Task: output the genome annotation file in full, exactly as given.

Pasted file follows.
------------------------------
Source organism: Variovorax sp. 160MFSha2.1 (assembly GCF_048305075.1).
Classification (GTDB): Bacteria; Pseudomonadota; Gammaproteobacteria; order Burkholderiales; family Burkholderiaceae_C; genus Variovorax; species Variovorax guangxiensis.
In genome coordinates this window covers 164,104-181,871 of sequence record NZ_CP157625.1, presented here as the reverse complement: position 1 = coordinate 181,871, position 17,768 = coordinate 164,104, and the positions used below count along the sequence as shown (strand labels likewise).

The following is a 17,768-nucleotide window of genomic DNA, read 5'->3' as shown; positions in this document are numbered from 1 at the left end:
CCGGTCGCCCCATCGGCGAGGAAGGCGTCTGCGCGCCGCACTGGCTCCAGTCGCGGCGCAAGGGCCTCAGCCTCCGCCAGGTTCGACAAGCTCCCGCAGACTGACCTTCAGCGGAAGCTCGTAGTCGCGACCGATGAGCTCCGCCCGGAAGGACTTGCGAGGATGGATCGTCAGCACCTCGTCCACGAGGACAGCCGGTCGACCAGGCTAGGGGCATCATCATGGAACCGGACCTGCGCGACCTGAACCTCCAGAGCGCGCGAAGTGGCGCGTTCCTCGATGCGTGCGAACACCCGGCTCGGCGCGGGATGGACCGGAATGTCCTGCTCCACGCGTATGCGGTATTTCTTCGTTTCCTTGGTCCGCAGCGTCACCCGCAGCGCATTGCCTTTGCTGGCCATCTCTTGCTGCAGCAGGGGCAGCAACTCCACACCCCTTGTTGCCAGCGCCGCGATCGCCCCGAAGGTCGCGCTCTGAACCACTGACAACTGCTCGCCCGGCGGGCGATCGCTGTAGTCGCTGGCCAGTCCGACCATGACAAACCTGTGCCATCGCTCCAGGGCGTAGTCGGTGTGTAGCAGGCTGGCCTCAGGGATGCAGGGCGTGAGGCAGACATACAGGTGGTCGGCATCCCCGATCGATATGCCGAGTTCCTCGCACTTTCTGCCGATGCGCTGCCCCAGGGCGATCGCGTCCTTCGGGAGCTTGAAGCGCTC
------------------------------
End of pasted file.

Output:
Source organism: Variovorax sp. 160MFSha2.1 (assembly GCF_048305075.1).
Classification (GTDB): Bacteria; Pseudomonadota; Gammaproteobacteria; order Burkholderiales; family Burkholderiaceae_C; genus Variovorax; species Variovorax guangxiensis.
In genome coordinates this window covers 164,104-181,871 of sequence record NZ_CP157625.1, presented here as the reverse complement: position 1 = coordinate 181,871, position 17,768 = coordinate 164,104, and the positions used below count along the sequence as shown (strand labels likewise).

The following is a 17,768-nucleotide window of genomic DNA, read 5'->3' as shown; positions in this document are numbered from 1 at the left end:
CCGGTCGCCCCATCGGCGAGGAAGGCGTCTGCGCGCCGCACTGGCTCCAGTCGCGGCGCAAGGGCCTCAGCCTCCGCCAGGTTCGACAAGCTCCCGCAGACTGACCTTCAGCGGAAGCTCGTAGTCGCGACCGATGAGCTCCGCCCGGAAGGACTTGCGAGGATGGATCGTCAGCACCTCGTCCACGAGGACAGCCGGTCGACCAGGCTAGGGGCATCATCATGGAACCGGACCTGCGCGACCTGAACCTCCAGAGCGCGCGAAGTGGCGCGTTCCTCGATGCGTGCGAACACCCGGCTCGGCGCGGGATGGACCGGAATGTCCTGCTCCACGCGTATGCGGTATTTCTTCGTTTCCTTGGTCCGCAGCGTCACCCGCAGCGCATTGCCTTTGCTGGCCATCTCTTGCTGCAGCAGGGGCAGCAACTCCACACCCCTTGTTGCCAGCGCCGCGATCGCCCCGAAGGTCGCGCTCTGAACCACTGACAACTGCTCGCCCGGCGGGCGATCGCTGTAGTCGCTGGCCAGTCCGACCATGACAAACCTGTGCCATCGCTCCAGGGCGTAGTCGGTGTGTAGCAGGCTGGCCTCAGGGATGCAGGGCGTGAGGCAGACATACAGGTGGTCGGCATCCCCGATCGATATGCCGAGTTCCTCGCACTTTCTGCCGATGCGCTGCCCCAGGGCGATCGCGTCCTTCGGGAGCTTGAAGCGCTC